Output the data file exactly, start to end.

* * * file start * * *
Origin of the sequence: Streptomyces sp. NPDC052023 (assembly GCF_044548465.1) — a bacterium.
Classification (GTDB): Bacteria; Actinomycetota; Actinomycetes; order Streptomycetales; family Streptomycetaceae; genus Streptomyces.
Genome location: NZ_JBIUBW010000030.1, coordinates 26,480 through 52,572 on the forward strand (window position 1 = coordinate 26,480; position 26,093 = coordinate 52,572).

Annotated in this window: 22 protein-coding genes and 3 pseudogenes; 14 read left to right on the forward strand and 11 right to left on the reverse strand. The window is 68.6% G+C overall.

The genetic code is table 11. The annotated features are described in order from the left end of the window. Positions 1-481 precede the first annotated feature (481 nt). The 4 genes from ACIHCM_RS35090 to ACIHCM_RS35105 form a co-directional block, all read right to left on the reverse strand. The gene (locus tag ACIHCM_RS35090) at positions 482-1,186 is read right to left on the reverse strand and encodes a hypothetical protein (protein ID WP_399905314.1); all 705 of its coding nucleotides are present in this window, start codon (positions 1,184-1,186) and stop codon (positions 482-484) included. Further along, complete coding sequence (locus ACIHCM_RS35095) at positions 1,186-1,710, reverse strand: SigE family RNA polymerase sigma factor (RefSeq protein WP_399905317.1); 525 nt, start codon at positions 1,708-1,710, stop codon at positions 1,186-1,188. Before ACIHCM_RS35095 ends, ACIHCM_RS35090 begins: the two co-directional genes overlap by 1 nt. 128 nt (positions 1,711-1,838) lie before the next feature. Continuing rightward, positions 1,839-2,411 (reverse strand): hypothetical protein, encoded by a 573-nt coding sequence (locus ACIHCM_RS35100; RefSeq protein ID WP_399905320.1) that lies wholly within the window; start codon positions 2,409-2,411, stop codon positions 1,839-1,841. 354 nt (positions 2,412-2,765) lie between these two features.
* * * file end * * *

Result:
Origin of the sequence: Streptomyces sp. NPDC052023 (assembly GCF_044548465.1) — a bacterium.
Classification (GTDB): Bacteria; Actinomycetota; Actinomycetes; order Streptomycetales; family Streptomycetaceae; genus Streptomyces.
Genome location: NZ_JBIUBW010000030.1, coordinates 26,480 through 52,572 on the forward strand (window position 1 = coordinate 26,480; position 26,093 = coordinate 52,572).

Annotated in this window: 22 protein-coding genes and 3 pseudogenes; 14 read left to right on the forward strand and 11 right to left on the reverse strand. The window is 68.6% G+C overall.

The genetic code is table 11. The annotated features are described in order from the left end of the window. Positions 1-481 precede the first annotated feature (481 nt). The 4 genes from ACIHCM_RS35090 to ACIHCM_RS35105 form a co-directional block, all read right to left on the reverse strand. The gene (locus tag ACIHCM_RS35090) at positions 482-1,186 is read right to left on the reverse strand and encodes a hypothetical protein (protein ID WP_399905314.1); all 705 of its coding nucleotides are present in this window, start codon (positions 1,184-1,186) and stop codon (positions 482-484) included. Further along, complete coding sequence (locus ACIHCM_RS35095) at positions 1,186-1,710, reverse strand: SigE family RNA polymerase sigma factor (RefSeq protein WP_399905317.1); 525 nt, start codon at positions 1,708-1,710, stop codon at positions 1,186-1,188. Before ACIHCM_RS35095 ends, ACIHCM_RS35090 begins: the two co-directional genes overlap by 1 nt. 128 nt (positions 1,711-1,838) lie before the next feature. Continuing rightward, positions 1,839-2,411 (reverse strand): hypothetical protein, encoded by a 573-nt coding sequence (locus ACIHCM_RS35100; RefSeq protein ID WP_399905320.1) that lies wholly within the window; start codon positions 2,409-2,411, stop codon positions 1,839-1,841. 354 nt (positions 2,412-2,765) lie between these two features.